Sjuggerud: What a Big Mac tells us about world currencies today

From Dr. Steve Sjuggerud, Editor, True Wealth Systems:

The big opportunities in currencies happen at extremes

That’s the moment that you want to consider trading them.

I don’t trade currencies that often. But when these extremes materialize, I get in.

We haven’t seen many currency extremes lately. But we are about to…

The U.S. dollar has gained roughly 25% in three years against the world’s major currencies.

Said another way, the world’s major currencies have lost a heck of a lot of ground against the U.S. dollar – in just three years.

Finally, we are approaching extreme levels. We are reaching the point where we will look to get some money outside the U.S. dollar again.

But where are the extremes?

The United Kingdom and Mexico are the obvious choices. Let’s look at the U.K. first…

The British pound has fallen from 1.70 (in 2014) to 1.20 versus the U.S. dollar since the people of Britain voted to leave the European Union.

The fall has been terrible… For the last 30 years, the British pound had always rallied whenever it dropped to around 1.40. But not this time. Take a look:

The pound is the cheapest it has been in 30 years, relative to the dollar.

And that’s not just on the exchange rate. England is CHEAP right now…

Historically, a trip to merry old England was expensive for Americans – everything cost more than it did back home. But now the situation is the opposite.

This next chart shows a simple example… It’s the cost of a McDonald’s Big Mac in England versus the cost of one in the U.S. (I use this as a quick-and-dirty way to size up the relative values of currencies.)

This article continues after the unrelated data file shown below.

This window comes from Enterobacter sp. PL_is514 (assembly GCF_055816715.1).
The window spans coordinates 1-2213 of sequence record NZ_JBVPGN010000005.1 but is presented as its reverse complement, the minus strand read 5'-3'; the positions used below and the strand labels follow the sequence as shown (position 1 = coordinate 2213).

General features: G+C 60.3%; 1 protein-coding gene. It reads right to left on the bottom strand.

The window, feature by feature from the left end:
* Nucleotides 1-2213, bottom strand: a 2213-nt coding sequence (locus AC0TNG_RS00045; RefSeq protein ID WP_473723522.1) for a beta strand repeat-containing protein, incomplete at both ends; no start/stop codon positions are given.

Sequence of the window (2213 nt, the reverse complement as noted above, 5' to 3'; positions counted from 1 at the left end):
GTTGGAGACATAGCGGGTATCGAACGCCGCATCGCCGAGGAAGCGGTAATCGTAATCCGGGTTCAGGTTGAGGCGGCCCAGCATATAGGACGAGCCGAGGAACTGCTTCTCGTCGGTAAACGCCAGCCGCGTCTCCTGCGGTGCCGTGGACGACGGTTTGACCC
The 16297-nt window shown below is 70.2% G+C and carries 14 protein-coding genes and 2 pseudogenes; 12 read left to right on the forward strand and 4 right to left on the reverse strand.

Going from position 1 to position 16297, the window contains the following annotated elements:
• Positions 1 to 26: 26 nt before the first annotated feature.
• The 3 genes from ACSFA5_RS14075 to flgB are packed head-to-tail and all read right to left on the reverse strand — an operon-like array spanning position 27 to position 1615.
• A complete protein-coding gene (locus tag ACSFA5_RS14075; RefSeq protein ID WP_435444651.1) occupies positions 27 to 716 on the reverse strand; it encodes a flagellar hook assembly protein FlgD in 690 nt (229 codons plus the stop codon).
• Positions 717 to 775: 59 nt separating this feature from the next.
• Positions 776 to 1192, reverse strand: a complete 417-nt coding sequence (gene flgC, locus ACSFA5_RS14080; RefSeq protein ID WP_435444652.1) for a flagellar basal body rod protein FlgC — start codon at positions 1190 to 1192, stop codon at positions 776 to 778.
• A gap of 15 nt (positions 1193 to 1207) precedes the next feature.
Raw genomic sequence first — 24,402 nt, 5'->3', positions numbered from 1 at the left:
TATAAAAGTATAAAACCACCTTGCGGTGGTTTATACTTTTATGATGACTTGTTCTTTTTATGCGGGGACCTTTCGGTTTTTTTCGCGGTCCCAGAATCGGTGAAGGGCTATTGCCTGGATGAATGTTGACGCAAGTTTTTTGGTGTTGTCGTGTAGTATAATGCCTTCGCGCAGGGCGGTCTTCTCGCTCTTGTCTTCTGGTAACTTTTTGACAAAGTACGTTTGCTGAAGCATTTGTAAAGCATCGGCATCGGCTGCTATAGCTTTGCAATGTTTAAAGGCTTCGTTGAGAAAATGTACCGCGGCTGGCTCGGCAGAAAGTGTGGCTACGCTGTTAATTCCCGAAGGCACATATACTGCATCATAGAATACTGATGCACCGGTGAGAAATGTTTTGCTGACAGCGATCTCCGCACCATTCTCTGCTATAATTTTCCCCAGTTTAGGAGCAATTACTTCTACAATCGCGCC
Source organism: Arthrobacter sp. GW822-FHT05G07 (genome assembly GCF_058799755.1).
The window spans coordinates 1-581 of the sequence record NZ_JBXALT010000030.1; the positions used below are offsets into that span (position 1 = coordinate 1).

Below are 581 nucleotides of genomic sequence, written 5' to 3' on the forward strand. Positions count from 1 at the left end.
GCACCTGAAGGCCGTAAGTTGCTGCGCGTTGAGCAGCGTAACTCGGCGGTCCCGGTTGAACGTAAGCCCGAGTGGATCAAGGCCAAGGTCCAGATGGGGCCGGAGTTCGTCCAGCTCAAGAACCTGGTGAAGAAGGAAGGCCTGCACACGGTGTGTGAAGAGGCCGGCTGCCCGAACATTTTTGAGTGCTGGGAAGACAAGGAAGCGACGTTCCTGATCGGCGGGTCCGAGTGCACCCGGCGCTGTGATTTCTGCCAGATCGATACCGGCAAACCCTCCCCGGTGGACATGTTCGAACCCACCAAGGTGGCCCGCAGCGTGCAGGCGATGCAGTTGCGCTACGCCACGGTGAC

From 1999 to 2007, a Big Mac in Britain was dramatically more expensive than one in the U.S. Now it’s the opposite – to a record extreme.

In my investing lifetime, I’ve never been able to buy into Britain this cheap.

I’m not rating the British pound a “buy” yet, because the downtrend is still in place. But I am close.

The story in Mexico is similar…

The Mexico peso is the cheapest it has been in decades.

Thanks in part to Trump’s rhetoric, the decline in the Mexican peso has accelerated. A Big Mac in Mexico is 56% cheaper than one in the U.S. That’s the record-cheapest value for the Mexican peso in two decades’ worth of data. Take a look:

I am not buying the British pound or the Mexican peso just yet…

If you’re a longtime reader, you know why – I want to wait for the uptrend to confirm this idea before I get into it.

But I will get in. These are multi-decade lows. This is an exceptional moment.

We will take advantage of it… Just not yet.

Put the British pound and the Mexican peso on your radar. When the uptrend returns, consider buying British and Mexican investments.

Good investing,


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